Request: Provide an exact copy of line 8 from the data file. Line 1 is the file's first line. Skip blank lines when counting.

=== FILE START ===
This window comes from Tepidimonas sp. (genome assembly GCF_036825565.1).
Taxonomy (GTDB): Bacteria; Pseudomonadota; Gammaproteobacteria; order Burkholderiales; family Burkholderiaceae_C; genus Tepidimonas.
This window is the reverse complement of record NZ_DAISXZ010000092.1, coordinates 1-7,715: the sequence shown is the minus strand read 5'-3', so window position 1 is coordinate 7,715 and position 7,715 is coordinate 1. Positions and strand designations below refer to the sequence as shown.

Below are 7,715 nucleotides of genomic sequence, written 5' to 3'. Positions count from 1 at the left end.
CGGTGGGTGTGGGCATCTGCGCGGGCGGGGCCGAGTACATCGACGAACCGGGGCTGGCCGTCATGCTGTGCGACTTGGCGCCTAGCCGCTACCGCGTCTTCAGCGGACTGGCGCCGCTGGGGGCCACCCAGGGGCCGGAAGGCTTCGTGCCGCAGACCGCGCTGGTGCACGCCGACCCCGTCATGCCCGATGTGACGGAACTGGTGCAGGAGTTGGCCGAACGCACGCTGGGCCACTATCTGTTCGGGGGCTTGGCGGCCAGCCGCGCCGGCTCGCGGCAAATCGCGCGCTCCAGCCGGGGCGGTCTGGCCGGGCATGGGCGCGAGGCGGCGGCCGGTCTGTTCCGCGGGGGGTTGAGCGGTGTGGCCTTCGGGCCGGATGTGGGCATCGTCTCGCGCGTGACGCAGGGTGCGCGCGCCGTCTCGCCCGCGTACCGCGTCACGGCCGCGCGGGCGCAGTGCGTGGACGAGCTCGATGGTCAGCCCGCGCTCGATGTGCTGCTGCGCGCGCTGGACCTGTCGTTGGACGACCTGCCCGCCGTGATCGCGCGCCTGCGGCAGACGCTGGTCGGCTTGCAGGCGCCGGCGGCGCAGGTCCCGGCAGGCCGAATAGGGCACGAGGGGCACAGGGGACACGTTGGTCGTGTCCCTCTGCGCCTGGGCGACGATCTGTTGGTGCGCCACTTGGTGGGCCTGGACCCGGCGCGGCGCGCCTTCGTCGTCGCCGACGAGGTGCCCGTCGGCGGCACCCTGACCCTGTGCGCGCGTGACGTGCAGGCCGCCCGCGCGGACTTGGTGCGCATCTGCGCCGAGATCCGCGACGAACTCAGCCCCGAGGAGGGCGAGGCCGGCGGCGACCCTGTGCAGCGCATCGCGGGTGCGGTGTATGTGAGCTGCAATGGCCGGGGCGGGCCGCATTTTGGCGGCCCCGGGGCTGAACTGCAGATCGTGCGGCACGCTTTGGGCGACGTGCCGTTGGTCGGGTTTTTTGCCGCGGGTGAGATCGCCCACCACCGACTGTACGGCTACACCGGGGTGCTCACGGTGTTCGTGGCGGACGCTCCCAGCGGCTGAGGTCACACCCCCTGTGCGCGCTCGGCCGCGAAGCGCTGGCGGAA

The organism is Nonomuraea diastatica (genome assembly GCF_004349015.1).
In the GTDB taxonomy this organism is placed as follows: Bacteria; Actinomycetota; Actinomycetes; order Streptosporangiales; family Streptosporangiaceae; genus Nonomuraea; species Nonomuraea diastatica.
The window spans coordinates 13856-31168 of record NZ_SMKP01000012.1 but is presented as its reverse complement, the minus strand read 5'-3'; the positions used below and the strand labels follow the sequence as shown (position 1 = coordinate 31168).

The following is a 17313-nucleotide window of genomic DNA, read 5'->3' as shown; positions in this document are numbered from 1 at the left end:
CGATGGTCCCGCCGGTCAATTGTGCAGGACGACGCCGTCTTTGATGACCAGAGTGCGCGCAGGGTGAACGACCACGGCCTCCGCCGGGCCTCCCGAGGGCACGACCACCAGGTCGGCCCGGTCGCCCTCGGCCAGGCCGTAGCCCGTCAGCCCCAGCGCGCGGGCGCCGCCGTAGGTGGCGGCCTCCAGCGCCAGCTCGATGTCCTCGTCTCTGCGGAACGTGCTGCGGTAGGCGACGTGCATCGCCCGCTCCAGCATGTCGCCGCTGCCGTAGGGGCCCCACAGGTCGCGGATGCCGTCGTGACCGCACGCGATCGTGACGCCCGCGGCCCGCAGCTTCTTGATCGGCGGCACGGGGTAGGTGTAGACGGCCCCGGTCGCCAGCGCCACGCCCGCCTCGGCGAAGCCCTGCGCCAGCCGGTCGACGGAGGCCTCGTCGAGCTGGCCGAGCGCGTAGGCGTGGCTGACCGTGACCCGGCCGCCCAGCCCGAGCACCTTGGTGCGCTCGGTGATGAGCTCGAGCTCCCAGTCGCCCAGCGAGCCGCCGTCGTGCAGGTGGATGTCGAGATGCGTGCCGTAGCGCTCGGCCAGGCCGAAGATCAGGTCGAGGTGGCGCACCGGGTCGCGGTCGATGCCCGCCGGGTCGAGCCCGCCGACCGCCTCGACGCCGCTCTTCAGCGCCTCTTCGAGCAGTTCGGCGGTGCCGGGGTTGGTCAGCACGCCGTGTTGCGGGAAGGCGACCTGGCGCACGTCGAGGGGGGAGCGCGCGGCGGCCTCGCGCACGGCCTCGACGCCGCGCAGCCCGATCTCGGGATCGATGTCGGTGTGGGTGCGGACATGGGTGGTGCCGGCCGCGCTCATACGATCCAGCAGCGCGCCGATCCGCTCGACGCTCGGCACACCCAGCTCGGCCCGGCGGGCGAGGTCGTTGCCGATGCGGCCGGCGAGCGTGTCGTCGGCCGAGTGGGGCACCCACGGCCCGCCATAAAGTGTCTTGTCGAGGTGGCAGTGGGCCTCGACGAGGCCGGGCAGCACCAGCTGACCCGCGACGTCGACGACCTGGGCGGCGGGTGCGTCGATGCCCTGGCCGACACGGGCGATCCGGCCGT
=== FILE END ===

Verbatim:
The window spans coordinates 13856-31168 of record NZ_SMKP01000012.1 but is presented as its reverse complement, the minus strand read 5'-3'; the positions used below and the strand labels follow the sequence as shown (position 1 = coordinate 31168).